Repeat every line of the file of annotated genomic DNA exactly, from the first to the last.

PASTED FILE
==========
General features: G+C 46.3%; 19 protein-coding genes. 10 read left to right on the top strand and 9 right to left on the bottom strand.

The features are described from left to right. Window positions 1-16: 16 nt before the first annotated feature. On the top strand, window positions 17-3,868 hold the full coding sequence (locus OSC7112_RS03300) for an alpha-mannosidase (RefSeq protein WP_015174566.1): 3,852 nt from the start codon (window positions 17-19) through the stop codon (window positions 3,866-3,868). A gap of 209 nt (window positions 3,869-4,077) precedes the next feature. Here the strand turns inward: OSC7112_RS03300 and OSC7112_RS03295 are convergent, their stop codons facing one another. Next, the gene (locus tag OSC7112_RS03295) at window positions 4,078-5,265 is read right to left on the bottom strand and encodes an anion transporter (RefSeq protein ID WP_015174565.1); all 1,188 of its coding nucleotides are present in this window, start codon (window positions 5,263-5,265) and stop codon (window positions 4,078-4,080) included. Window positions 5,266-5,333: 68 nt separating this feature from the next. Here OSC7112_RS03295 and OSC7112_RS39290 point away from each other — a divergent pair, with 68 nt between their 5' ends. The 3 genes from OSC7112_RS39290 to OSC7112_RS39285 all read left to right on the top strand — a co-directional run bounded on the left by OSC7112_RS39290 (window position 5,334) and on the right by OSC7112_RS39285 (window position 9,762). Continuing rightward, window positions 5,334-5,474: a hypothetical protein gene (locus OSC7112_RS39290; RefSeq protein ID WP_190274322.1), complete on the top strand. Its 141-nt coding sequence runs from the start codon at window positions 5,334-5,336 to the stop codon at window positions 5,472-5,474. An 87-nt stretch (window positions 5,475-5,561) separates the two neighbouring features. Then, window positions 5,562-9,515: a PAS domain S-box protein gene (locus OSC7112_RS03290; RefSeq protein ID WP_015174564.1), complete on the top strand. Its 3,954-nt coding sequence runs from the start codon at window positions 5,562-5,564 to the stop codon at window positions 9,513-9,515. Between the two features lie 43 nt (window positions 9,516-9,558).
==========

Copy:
General features: G+C 46.3%; 19 protein-coding genes. 10 read left to right on the top strand and 9 right to left on the bottom strand.

The features are described from left to right. Window positions 1-16: 16 nt before the first annotated feature. On the top strand, window positions 17-3,868 hold the full coding sequence (locus OSC7112_RS03300) for an alpha-mannosidase (RefSeq protein WP_015174566.1): 3,852 nt from the start codon (window positions 17-19) through the stop codon (window positions 3,866-3,868). A gap of 209 nt (window positions 3,869-4,077) precedes the next feature. Here the strand turns inward: OSC7112_RS03300 and OSC7112_RS03295 are convergent, their stop codons facing one another. Next, the gene (locus tag OSC7112_RS03295) at window positions 4,078-5,265 is read right to left on the bottom strand and encodes an anion transporter (RefSeq protein ID WP_015174565.1); all 1,188 of its coding nucleotides are present in this window, start codon (window positions 5,263-5,265) and stop codon (window positions 4,078-4,080) included. Window positions 5,266-5,333: 68 nt separating this feature from the next. Here OSC7112_RS03295 and OSC7112_RS39290 point away from each other — a divergent pair, with 68 nt between their 5' ends. The 3 genes from OSC7112_RS39290 to OSC7112_RS39285 all read left to right on the top strand — a co-directional run bounded on the left by OSC7112_RS39290 (window position 5,334) and on the right by OSC7112_RS39285 (window position 9,762). Continuing rightward, window positions 5,334-5,474: a hypothetical protein gene (locus OSC7112_RS39290; RefSeq protein ID WP_190274322.1), complete on the top strand. Its 141-nt coding sequence runs from the start codon at window positions 5,334-5,336 to the stop codon at window positions 5,472-5,474. An 87-nt stretch (window positions 5,475-5,561) separates the two neighbouring features. Then, window positions 5,562-9,515: a PAS domain S-box protein gene (locus OSC7112_RS03290; RefSeq protein ID WP_015174564.1), complete on the top strand. Its 3,954-nt coding sequence runs from the start codon at window positions 5,562-5,564 to the stop codon at window positions 9,513-9,515. Between the two features lie 43 nt (window positions 9,516-9,558).